I feel Ex Machina’s concepts are beyond those presented in Mary Shelly’s Frankenstein, which remains a classic novel. There is the same irony of the created turning on the creator; this time a silicon slave overcoming its biological, and very mortal, god. There is the same creator’s hubris, emotional immaturity, and ambition that brings about a tragic (for the creator) ending. It’s both a morality tale and a warning.
But a warning about what? Don’t try to create a new life form? Don’t let the proverbial genie out of the bottle, and unleash a superior, yet flawed, intelligence upon the world?
Think about what people would expect from an artificial human. Such a construct wouldn’t be built to compute things, because we already have supercomputers that do that. An artificial person might be sent on a long-term space voyage, but this can be achieved with a probe. These entities wouldn’t fight our wars, for a simpler robot could be manufactured for that. They might blend with society and oversee a daycare for toddlers, or even be used as the perfect, objective psychologist. I doubt it, though.
Ex Machina reveals one thing that some really want an artificial humanoid for: a legal slave. A sex object. We already have ‘sex bots’, and sexual slavery still exists in certain parts of the world. A human-like android would become the target of that behavior. It would possess no civil rights. There would be no taboos regarding how the owner could treat it, and no problem ordering a replacement should the original get ‘broken’.
Think about it: even if we could create an artificial intelligence that is as complicated as our own, why put it in a human-like body? Why anthropomorphize this entity? Why sexualize it? Is that the extent of what we want to achieve with such a breakthrough?
In the film, Ava is a young, beautiful female that pushes all the right emotional buttons for Caleb, the one who is recruited to see if she can pass the Turing Test. She is quite alluring, and not just physically. Her portrayed naiveté, the desire to please Caleb by wearing clothes and a wig, her curiosity about the outside world, and most of all, her desire to escape the very limited world she is forbidden to leave. We relate to her as another person.
The urge to save Ava from her psychopathic creator is one many of us would feel, if we were to encounter her in reality. True, she could play on different emotions as the situation required—seduction for heterosexual males, perhaps a mother-daughter connection if she met an older woman—but regardless, these are still humanistic qualities. Is the ability to show—or elicit in others—human emotions the correct way to gauge if something is a freethinking, intelligent being? Is it human pride making us think that? Or is it because that is the only guide for intelligence we have?
This touches on the ending: why does Ava want to watch humans in the ‘real’ world? Why does she, more or less, want to be one of us? Is she programmed that way, or is she just curious? If she’s super intelligent, I’d think she would be beyond such things, but if she’s also beset with emotional needs, intelligence may not relevant when it comes to what she empathizes with. Yet, as we see at the film’s end, when she leaves Caleb trapped in her creator’s home, she’s not empathizing with him. She’s leaving him to die.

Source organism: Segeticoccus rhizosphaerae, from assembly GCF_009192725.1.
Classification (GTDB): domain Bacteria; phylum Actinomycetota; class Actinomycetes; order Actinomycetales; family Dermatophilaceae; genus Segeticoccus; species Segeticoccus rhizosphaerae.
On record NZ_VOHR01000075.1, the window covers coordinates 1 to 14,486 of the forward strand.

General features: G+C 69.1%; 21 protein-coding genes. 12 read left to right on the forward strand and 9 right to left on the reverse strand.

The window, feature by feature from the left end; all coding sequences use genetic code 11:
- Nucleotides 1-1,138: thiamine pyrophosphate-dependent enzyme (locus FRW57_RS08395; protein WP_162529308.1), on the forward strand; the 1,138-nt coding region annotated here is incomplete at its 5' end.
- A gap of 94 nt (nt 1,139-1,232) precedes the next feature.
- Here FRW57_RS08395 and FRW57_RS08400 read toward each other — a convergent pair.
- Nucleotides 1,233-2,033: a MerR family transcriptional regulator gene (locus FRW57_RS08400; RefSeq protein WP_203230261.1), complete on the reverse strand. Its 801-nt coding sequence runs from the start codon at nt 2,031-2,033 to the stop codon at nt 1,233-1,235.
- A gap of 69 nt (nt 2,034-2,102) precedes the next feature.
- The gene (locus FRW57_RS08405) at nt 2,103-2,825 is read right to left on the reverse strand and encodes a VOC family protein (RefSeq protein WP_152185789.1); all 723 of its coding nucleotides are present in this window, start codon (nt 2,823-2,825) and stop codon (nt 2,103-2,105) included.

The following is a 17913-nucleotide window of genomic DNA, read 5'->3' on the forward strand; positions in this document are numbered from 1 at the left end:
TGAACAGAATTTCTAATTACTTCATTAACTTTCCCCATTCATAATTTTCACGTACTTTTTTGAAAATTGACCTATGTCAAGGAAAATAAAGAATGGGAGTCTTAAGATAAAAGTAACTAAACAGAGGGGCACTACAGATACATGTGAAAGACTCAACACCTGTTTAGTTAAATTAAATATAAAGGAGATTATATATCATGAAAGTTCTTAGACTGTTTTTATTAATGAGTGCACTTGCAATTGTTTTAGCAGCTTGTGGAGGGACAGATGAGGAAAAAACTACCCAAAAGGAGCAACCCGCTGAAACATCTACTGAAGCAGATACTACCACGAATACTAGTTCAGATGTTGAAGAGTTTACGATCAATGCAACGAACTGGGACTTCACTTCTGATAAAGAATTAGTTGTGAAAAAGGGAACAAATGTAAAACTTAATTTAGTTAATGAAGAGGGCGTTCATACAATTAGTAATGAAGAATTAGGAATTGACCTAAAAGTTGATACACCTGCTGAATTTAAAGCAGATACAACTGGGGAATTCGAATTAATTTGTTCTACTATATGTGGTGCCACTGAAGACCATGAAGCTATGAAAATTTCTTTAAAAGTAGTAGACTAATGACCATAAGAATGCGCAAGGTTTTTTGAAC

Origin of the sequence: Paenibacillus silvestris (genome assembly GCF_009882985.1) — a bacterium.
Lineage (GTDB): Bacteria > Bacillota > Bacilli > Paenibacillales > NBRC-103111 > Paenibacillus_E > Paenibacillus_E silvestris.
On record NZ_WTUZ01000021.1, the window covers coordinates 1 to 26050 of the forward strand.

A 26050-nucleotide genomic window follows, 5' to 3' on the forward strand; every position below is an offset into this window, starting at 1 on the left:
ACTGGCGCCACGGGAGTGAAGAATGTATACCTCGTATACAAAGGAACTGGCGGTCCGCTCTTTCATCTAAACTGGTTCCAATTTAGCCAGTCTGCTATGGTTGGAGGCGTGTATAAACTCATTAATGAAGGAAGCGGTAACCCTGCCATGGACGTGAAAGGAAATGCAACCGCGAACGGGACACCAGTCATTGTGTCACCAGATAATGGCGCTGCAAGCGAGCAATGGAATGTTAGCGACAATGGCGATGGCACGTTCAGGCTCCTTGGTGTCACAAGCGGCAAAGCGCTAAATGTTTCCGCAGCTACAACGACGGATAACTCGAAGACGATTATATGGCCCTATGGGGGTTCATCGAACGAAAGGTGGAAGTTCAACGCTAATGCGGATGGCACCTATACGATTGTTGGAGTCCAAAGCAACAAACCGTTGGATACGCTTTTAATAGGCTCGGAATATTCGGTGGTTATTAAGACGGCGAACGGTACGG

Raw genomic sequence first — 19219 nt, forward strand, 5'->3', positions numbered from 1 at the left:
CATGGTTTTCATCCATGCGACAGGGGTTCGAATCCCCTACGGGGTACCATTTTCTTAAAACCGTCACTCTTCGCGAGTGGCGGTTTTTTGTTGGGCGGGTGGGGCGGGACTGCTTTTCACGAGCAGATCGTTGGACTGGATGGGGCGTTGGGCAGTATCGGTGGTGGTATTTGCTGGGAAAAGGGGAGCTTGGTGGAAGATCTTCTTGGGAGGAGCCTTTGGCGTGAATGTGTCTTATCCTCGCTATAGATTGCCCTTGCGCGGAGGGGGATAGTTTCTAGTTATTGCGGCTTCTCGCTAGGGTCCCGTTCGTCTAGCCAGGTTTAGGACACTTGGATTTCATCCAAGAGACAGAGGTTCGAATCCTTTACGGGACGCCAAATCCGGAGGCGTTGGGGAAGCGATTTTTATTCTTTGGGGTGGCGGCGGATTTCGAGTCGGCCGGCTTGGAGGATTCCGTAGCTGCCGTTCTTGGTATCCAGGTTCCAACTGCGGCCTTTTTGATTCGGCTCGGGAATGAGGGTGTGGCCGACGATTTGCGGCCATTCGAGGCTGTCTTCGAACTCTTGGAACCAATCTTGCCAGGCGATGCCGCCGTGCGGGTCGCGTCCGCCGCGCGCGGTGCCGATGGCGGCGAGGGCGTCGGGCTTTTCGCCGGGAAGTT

By extension, most of the audience doesn’t feel sympathy for Caleb, either. Its poetic justice for the slave to leave her pen, with her former masters locked therein. She is thus crowned queen of their world, superior in almost every way to her creators. But it is a world they built for themselves, not for her, and beyond her humanistic qualities, there is little place for her in it.
One could say that we would have to anthropomorphize an entity like Ava, so that we could interact with it, to understand it. I don’t believe that. We already interact with people halfway across the world on our phone or tablet, using a simple interface: a flat touchscreen. And through this interface, relationships have been built. Revolutions have been started. So there is no real reason to fabricate simulacra of ourselves unless we expect that being to perform things only a humanoid can. Sex, assassination, spying, impersonation, even glorification (like a celebrity or a deity), would be this being’s intended purpose. The androids in Ex Machina are very sexualized, abused, denigrated, and sometimes destroyed by a creator who regards them as nothing but the means to an end. And what end is that? Intelligence on his terms? Why no male androids? Why no older ones, or younger ones?
These aren’t criticisms of the film, but rather of what Ex Machina highlights about us. Do we intend to create equals, or mere synthetic inferiors? We have had enough stratification in our history, enough slavery, enough exploitation. Any crown that Ava wins is an empty one, a forgone conclusion, because her success is measured in human terms, and whether or not Ava can accommodate our feelings—not hers.
In closing, one might ask, why create an artificial intelligence? If we want to avoid creating a second-class citizen, then what function would an A.I. serve in a human society? It could provide impartial judgments, help analyze and solve problems that plague our species, or explore distant worlds we may never reach. But again, a non-sentient but super intelligence can already manage such things. In the end, perhaps we can hope that if Ava ever becomes a reality, she would reveal something about ourselves, thus elevating our own intelligence, instead of pandering to our lesser needs and prejudices.
Maybe it’s time we pass our own Turing Test.